[Originally published in Movietone News 66-67, March 1981]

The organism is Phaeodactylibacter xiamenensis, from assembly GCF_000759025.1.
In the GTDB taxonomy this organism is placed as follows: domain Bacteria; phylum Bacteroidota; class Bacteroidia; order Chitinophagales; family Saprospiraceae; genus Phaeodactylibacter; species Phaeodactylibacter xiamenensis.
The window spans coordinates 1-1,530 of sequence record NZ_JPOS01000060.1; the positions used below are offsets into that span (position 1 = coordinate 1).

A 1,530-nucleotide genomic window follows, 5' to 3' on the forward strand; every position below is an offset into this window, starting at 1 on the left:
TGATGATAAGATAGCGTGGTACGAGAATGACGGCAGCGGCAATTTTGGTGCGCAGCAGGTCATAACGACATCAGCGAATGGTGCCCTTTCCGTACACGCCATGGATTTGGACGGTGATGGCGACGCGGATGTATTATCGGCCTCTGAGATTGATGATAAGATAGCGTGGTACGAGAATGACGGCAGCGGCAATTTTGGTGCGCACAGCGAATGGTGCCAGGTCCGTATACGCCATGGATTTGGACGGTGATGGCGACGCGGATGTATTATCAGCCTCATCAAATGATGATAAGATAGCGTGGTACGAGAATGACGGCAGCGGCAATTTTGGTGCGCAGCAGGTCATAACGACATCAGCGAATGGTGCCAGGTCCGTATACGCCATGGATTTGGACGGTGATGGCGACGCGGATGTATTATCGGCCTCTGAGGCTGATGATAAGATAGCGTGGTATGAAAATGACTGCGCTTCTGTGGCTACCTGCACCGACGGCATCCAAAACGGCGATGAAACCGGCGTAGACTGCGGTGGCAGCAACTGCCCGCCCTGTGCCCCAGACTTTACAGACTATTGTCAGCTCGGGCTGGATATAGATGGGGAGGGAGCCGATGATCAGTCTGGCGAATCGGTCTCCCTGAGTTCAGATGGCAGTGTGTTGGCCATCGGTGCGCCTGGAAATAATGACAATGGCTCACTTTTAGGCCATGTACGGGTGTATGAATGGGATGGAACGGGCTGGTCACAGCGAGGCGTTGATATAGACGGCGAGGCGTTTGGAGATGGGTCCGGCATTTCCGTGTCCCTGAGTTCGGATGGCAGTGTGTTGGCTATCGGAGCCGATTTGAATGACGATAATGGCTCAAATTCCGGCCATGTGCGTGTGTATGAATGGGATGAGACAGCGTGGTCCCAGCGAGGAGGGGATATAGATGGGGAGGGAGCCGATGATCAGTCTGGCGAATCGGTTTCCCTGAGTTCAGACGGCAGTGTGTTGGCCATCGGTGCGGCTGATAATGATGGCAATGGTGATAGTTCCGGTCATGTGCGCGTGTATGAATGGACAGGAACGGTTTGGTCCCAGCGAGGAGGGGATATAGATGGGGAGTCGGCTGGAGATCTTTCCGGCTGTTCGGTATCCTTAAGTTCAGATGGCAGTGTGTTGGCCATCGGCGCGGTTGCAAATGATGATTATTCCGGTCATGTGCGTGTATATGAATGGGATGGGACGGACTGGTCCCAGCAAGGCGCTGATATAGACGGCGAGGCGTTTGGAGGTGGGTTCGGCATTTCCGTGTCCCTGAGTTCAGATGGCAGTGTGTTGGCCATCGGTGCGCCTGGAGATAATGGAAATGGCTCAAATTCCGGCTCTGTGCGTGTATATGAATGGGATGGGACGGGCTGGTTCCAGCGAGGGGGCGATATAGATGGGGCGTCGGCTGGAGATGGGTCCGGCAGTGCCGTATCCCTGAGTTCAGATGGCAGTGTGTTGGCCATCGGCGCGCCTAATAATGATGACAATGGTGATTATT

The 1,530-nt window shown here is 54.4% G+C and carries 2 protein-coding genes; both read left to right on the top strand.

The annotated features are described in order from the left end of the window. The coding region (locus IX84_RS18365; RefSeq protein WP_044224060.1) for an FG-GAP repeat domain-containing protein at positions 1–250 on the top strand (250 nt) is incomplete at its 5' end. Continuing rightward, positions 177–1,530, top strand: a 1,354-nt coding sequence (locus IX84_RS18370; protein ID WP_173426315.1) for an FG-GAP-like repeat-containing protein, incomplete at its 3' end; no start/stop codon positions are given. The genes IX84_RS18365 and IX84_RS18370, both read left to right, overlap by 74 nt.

Honeysuckle Rose is apparently so sure of its audience that it isnâ€™t the least concerned about having a good story to tell. The film, of course, is a vehicle for Willie Nelson, but regardless of whether youâ€™re one of this popular singerâ€™s fans, you canâ€™t help feeling that the whole thing was written (if thatâ€™s not too strong a word) during someoneâ€™s lunch hour. Nelson is supposed to be a Willie-like country western singer named Buck Bonham. The role calls for him to sing a lot; the rest of the time he has to try to look like “real people” while the scenario does a quick rehash of Formula A2 (professional entertainerâ€™s love of his job puts strain on his marriage) and Formula B4 (the hero falls in love with his best friendâ€™s something-or-other). Willie canâ€™t act, so the movie lets him sing his way out of these troubles. The wife is played by Dyan Cannon. The best friend is played by Slim Pickens. The something-or-other (best friendâ€™s daughter in this case) is played by Amy Irving. All three do nice enough work, but not so nice that Honeysuckle Rose can cover up for the deficiencies of its star. Irving does the best acting in the filmâ€”chiefly because her character gets two or three things to feel bad about after having spent half the picture in a Willie-thrall. Pickens gets to dabble in guitar a little (wasnâ€™t he a singing cowboy on the radio before he got into movies?). Cannon bounces around like a Public Service Message for physical fitness. You keep wondering why she doesnâ€™t just punch Willie out and go off and take up with a gymnast or a Dallas Cowboy. But as the neglected but faithful wife she opts instead for New Age assertiveness and pragmatic restraint in the movieâ€™s big emotional scenes.